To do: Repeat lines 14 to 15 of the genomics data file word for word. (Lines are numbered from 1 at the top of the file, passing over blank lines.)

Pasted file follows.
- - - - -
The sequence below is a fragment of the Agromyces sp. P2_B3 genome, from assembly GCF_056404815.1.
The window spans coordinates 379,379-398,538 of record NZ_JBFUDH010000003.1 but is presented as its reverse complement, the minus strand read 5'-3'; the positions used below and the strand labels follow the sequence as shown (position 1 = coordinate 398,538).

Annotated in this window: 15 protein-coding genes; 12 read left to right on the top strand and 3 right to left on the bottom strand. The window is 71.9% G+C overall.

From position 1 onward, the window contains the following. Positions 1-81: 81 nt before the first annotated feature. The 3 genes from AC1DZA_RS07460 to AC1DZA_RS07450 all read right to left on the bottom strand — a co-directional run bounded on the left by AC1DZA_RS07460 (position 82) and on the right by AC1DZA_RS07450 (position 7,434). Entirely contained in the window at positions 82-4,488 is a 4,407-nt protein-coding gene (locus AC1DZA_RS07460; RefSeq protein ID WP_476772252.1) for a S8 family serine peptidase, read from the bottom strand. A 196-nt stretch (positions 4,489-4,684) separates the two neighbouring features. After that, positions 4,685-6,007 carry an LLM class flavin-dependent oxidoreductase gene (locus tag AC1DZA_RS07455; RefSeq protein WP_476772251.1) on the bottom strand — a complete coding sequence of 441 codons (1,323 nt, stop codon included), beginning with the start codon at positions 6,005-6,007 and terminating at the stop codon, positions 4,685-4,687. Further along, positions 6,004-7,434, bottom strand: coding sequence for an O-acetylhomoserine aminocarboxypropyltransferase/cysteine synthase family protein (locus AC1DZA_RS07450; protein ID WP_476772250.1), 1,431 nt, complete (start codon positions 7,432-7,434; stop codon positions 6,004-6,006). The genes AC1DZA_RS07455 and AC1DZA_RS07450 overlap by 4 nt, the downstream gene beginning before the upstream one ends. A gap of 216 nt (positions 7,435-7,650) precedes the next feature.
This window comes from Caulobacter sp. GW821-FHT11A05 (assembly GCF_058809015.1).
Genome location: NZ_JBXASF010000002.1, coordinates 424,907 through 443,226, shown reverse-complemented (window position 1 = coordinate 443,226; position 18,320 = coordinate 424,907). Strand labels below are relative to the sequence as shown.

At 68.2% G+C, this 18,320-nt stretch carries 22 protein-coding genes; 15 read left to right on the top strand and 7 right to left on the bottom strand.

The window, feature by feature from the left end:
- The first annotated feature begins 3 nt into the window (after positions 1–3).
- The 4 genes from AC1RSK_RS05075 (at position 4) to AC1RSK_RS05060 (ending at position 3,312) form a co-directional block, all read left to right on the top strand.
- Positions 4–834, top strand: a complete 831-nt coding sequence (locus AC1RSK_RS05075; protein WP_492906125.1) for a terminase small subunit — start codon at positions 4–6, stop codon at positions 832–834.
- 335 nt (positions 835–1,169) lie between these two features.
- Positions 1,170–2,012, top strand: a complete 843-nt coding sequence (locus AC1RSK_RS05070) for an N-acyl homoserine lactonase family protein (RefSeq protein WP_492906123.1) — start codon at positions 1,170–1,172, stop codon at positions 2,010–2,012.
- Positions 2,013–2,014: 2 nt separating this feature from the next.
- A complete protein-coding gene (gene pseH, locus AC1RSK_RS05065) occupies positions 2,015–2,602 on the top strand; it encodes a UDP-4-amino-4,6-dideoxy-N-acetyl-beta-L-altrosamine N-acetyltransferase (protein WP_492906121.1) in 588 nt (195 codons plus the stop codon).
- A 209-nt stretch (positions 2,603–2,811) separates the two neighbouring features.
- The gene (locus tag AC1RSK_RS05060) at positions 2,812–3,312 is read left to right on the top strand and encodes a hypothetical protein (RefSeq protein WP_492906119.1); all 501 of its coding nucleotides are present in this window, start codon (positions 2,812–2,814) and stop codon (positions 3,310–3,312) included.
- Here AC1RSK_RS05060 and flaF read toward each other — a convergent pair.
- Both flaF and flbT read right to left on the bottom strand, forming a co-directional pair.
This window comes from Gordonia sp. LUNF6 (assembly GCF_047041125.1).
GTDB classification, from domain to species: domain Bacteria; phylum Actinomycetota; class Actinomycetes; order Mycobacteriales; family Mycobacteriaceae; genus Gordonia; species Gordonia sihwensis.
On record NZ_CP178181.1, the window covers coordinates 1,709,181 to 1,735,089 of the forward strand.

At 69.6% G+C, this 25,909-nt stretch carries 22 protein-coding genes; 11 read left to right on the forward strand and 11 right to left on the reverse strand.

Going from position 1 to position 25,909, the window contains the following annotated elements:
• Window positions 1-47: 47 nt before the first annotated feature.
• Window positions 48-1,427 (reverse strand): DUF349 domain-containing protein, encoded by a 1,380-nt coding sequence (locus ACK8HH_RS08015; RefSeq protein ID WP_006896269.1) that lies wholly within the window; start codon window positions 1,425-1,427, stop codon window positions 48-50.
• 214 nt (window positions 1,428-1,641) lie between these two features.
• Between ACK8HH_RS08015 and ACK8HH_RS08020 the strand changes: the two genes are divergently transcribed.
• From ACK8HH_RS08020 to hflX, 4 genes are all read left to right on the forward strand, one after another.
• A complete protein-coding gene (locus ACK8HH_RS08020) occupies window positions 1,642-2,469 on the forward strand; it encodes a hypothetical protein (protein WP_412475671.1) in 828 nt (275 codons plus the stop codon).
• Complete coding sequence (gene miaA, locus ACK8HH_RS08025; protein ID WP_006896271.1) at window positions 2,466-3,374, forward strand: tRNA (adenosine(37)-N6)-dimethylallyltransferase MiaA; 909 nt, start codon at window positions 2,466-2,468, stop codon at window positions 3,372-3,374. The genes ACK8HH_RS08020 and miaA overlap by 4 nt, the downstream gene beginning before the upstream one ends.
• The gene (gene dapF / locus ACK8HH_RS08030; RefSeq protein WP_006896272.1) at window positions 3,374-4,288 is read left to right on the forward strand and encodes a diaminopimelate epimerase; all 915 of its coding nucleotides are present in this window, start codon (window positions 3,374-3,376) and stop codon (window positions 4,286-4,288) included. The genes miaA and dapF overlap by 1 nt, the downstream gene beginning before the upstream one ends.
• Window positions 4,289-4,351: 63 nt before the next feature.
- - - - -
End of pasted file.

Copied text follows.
- Positions 2,013–2,014: 2 nt separating this feature from the next.
- A complete protein-coding gene (gene pseH, locus AC1RSK_RS05065) occupies positions 2,015–2,602 on the top strand; it encodes a UDP-4-amino-4,6-dideoxy-N-acetyl-beta-L-altrosamine N-acetyltransferase (protein WP_492906121.1) in 588 nt (195 codons plus the stop codon).